A Wisconsin Supreme Court 2012 review quoted an earlier decision as follows: "a growing number of courts require physicians to disclose what a reasonable person in the patient's position would want to know."(emphasis added) (2) Providing an update on this ongoing increase, a 2016 article in the Journal of the American Medical Association reported that "in the United States, approximately half of the states have adopted the reasonable-patient standard." The authors went on to explain that this standard "requires physicians and other health care practitioners to disclose all relevant information... that an objective patient would find material in making an intelligent decision...." A 2015 decision by the U.K. Supreme Court also adopted this standard.2a
The District of Columbia Circuit Court, in what is often referred to as a landmark case (Canterbury v. Spence), held that the test for determining whether a particular peril must be disclosed to the patient is "its materiality to the patient's decision: all risks potentially affecting the decision must be unmasked."(3)
A publication of an Atlanta law firm, citing two Georgia cases, states, “Where a person sustains toward another a relation of trust and confidence, his silence when he should speak or his failure to disclose what he ought to disclose is as much a fraud in law as an actual affirmative false representation.” (4)
In the AMA’s Code of Medical Ethics, Section 8.082, it states, “Withholding medical information from patients without their knowledge or consent is ethically unacceptable.”(5) Courts in different states, including the Supreme Court of Indiana and the Court of Appeals of Georgia, have relied at least in part on the AMA code of ethics in arriving at decisions.(6)
In a Utah decision, the court stated, "If a reasonable person in the position of the plaintiff would consider the information important in choosing a course of treatment, then the information is material and disclosure required." (7) As mentioned, treatments are not limited to surgery or medicines: The American Heritage Medical Dictionary (2007) includes "regimens" such as exercise among examples of treatments; breastfeeding is obviously a regimen. According to Mosby's Medical Dictionary (9th Ed.), medical treatment is "the care and management of a patient to combat, ameliorate, or prevent a disease, disorder, or injury." A doctor's advice about breastfeeding is clearly a part of patient care and management, and the physicians' associations promote breastfeeding substantially on the basis of its presumed prevention of various diseases and disorders.(6a)
Some doctors may feel protected by what is customary belief or advice among physicians, but that apparently provides little real protection. The Washington Supreme Court, quoting from an earlier decision regarding a physician’s duty to inform, noted, “The usual conduct of doctors in this matter is not relevant to the establishment of the liability which is imposed by law.”(8)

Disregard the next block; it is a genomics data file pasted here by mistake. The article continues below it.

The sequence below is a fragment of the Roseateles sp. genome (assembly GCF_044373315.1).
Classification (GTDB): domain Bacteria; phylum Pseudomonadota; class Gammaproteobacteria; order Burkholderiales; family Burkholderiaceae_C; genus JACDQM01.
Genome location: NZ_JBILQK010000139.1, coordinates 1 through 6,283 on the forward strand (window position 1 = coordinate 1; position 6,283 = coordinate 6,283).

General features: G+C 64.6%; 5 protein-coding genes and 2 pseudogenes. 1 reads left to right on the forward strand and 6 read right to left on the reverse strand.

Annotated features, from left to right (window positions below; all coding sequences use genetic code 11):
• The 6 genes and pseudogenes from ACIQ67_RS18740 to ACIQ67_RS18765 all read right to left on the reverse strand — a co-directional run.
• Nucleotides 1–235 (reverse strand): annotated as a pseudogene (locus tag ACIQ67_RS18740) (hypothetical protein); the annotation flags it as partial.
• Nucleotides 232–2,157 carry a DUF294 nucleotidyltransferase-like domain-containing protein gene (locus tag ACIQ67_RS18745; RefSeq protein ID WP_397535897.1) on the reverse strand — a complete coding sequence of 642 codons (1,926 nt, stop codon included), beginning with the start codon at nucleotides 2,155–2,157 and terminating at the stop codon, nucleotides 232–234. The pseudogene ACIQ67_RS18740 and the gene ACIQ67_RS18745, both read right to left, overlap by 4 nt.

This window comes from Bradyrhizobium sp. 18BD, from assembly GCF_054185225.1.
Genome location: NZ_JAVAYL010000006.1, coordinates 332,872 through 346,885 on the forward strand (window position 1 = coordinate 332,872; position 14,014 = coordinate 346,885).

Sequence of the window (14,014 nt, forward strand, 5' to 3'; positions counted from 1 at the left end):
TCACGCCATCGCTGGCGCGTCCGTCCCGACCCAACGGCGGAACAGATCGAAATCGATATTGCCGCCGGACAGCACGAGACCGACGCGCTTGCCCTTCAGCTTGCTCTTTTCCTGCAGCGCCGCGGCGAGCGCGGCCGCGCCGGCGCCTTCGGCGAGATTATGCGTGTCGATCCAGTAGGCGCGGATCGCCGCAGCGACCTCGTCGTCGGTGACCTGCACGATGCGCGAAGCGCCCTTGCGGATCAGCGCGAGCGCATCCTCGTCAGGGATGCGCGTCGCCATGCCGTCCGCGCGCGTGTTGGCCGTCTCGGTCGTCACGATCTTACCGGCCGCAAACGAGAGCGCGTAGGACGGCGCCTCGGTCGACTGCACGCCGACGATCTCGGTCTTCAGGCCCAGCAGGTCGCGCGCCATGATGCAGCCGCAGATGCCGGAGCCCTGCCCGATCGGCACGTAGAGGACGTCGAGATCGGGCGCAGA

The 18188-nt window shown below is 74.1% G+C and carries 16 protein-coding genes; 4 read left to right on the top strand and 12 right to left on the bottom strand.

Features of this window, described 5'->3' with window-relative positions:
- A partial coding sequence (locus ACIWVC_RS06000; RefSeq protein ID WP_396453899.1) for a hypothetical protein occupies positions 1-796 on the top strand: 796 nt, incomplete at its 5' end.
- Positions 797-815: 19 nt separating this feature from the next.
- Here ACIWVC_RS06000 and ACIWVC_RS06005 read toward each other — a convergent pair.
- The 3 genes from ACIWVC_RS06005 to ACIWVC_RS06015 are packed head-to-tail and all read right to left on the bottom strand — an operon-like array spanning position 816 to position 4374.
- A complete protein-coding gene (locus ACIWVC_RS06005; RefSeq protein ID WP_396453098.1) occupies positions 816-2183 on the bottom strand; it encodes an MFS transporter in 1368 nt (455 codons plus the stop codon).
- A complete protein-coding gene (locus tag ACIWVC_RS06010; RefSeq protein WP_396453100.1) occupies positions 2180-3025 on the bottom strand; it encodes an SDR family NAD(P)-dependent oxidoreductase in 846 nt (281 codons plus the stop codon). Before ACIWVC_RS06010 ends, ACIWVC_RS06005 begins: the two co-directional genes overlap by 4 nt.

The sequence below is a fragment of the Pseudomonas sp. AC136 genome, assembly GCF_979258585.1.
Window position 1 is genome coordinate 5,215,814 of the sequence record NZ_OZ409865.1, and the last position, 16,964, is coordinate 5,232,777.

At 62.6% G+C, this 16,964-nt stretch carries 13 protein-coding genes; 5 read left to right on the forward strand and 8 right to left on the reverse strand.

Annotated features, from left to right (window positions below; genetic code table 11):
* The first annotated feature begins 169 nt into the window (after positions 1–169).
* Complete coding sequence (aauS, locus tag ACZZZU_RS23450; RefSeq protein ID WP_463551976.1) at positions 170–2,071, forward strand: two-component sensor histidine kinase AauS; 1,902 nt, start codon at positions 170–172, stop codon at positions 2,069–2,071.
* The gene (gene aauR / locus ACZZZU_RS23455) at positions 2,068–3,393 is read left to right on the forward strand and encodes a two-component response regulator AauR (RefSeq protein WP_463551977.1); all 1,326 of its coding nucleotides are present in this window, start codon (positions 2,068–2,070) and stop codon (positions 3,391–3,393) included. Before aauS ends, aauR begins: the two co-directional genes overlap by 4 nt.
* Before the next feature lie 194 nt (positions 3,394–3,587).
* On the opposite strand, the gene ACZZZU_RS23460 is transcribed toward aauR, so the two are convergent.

Given the obligation of physicians to disclose what somebody in the patient's position “would want to know" when making a decision in a matter discussed with the physician, it would seem to be reasonable to consider the following question:
Do most doctors disclose the relevant negative information to patients when they recommend breastfeeding?
Bear in mind the following, all of which appears to be highly relevant to a parent’s decision whether to breastfeed, all of which is based on authoritative sources (as cited), but none of which parents normally hear about when doctors advise them to breastfeed their infants:
(a) dioxins are present in human milk in average concentrations exceeding the EPA’s Reference Dose (estimated reasonably safe dose, or RfD) by scores to hundreds of times;(9)
(b) PBDEs have been found in human milk in concentrations normally ranging from well above to over 20 times the EPA’s RfD;(10)
(c) mercury is typically present in human milk at four times the maximum allowed by U.S. law in bottled water, but often higher.(11) and
(d) PCBs are present in human milk in concentrations about 20 times the maximum allowed by law in U.S. public water supplies.(11a)
All four of the above developmental toxins are present in infant formula in average concentrations no more than 7% as high, and usually less than 1% as high, as their concentrations in human milk.(12)
(As mentioned, when points such as the above were presented in multiple letters to the American physicians’ associations that promote breastfeeding and to WHO, none of those organizations has ever replied.)
Scientific studies that indicate adverse effects of those toxins on children:
PCBs: A large team of German scientists and doctors, studying 171 healthy mother-infant pairs, found "negative associations between (human) milk PCB and mental/motor development ... at all ages, becoming significant from 30 months onwards." In addition, "negative associations with PCB increased with age."12f Also according to a German scientist, “Several prospective cohort studies - including our Düsseldorf study - have demonstrated that pre- and early postnatal exposure to PCBs is associated with deficit or retardation of mental and/or motor development.”12n